Notwithstanding the recent news stories about FCB, I would put them in a different category than the bridesmaids. Sure, they have a couple of attributes that make people confuse them with the bridesmaids—they started out as a “blind pool”, a general perception that the board was playing a trade and, now that the trade has paid off, is interested in an exit, and frequent rumors that they are exploring a sale—but there is one extremely important difference: they are actually building a franchise. I think it was a stroke of genius for FCB to hire Kent Ellert as CEO—he is a super capable guy and well on his way to creating a core deposit funded, commercially oriented, pure play Florida powerhouse. He has done a great job on the loan side and is working hard to continue to improve the deposit mix, which is always a challenge.
Their biggest issue, however, is shedding the image of a bridesmaid. I think that their stock trades too much based on what someone could pay for them rather than what they are worth. For most banks, that would be a good thing rather than a bad thing, but I think FCB’s expected take out price puts a ceiling on, rather than a floor under, their stock price.
Again, in contrast to a lot of banks out there, I think that FCB could create a lot more stockholder value in the long run by focusing on its own growth path. Maybe they exit down the road if some of the larger regionals’ valuations ever improves to the point that they could pay a substantial premium for (what should then be a much larger and more profitable) FCB, but for the foreseeable future, I think the real opportunity for FCB is to just keep executing on doing what it is doing.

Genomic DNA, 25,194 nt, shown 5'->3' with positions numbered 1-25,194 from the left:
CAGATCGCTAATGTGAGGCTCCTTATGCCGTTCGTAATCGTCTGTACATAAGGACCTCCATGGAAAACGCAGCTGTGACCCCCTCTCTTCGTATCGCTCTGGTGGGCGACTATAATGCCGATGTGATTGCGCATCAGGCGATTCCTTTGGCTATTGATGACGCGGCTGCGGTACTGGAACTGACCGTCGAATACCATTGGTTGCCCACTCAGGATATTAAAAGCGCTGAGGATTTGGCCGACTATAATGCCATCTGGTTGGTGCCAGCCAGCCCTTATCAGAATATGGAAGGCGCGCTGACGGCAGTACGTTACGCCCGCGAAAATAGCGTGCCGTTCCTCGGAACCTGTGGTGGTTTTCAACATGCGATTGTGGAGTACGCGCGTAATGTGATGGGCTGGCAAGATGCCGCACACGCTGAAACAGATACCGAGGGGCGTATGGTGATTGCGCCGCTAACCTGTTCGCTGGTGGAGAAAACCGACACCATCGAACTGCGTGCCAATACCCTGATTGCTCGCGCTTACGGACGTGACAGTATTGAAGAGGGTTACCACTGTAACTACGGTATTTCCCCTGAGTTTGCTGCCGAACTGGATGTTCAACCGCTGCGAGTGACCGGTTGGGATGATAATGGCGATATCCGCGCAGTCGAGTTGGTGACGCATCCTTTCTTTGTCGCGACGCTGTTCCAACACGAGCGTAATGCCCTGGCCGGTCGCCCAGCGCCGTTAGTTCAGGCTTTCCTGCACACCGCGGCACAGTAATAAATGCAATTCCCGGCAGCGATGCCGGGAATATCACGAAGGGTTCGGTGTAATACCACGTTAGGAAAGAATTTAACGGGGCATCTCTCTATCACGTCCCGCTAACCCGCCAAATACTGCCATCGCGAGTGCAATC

My hope is that the FCB board will take such steps as it can to help FCB be seen as other than a bridesmaid, which might include remixing the board somewhat to add more Florida-centric business types. I don’t think that there is anything wrong with any of the current directors—it looks like they are all extremely sophisticated and oriented 100% towards stockholder value and I am guessing that a lot of them have substantial Florida connections—but my gut feeling is that a lot of investors, rightly or wrongly, see the board as playing out a trade. Adding some well-established, well-connected Florida business types might not make any difference in terms of the performance of the board (which I think is quite strong) but may be useful in terms of sending a signal to the market.
In addition, the FCB board could indirectly address these rumors through some type of strong statement in connection with FCB’s upcoming earnings release. Obviously, most of the time, it is not in a bank’s best interest to comment on market rumors—and, for all I know, they could actually be in the process of selling themselves—but, some type of reiteration of their commitment to pursuing current opportunities for growth might be warranted.